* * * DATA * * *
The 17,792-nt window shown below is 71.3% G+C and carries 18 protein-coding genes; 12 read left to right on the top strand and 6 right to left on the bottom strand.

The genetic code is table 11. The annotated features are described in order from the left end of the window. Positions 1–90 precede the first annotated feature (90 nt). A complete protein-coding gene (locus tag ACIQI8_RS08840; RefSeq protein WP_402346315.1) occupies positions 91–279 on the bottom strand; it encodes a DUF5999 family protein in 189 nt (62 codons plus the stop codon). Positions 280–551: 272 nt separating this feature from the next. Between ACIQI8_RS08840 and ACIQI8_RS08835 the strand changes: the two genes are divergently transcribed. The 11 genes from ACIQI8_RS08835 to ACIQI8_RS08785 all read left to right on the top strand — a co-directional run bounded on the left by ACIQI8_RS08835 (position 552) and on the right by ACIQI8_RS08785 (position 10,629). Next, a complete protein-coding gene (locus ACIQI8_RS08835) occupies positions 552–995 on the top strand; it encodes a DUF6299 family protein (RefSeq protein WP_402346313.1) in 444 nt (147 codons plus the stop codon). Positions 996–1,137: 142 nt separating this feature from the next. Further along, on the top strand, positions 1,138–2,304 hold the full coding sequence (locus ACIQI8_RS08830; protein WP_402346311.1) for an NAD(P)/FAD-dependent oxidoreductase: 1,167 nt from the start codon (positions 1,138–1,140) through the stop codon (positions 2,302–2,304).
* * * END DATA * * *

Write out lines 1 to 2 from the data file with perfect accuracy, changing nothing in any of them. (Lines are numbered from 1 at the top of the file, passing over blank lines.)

The 17,792-nt window shown below is 71.3% G+C and carries 18 protein-coding genes; 12 read left to right on the top strand and 6 right to left on the bottom strand.

The genetic code is table 11. The annotated features are described in order from the left end of the window. Positions 1–90 precede the first annotated feature (90 nt). A complete protein-coding gene (locus tag ACIQI8_RS08840; RefSeq protein WP_402346315.1) occupies positions 91–279 on the bottom strand; it encodes a DUF5999 family protein in 189 nt (62 codons plus the stop codon). Positions 280–551: 272 nt separating this feature from the next. Between ACIQI8_RS08840 and ACIQI8_RS08835 the strand changes: the two genes are divergently transcribed. The 11 genes from ACIQI8_RS08835 to ACIQI8_RS08785 all read left to right on the top strand — a co-directional run bounded on the left by ACIQI8_RS08835 (position 552) and on the right by ACIQI8_RS08785 (position 10,629). Next, a complete protein-coding gene (locus ACIQI8_RS08835) occupies positions 552–995 on the top strand; it encodes a DUF6299 family protein (RefSeq protein WP_402346313.1) in 444 nt (147 codons plus the stop codon). Positions 996–1,137: 142 nt separating this feature from the next. Further along, on the top strand, positions 1,138–2,304 hold the full coding sequence (locus ACIQI8_RS08830; protein WP_402346311.1) for an NAD(P)/FAD-dependent oxidoreductase: 1,167 nt from the start codon (positions 1,138–1,140) through the stop codon (positions 2,302–2,304).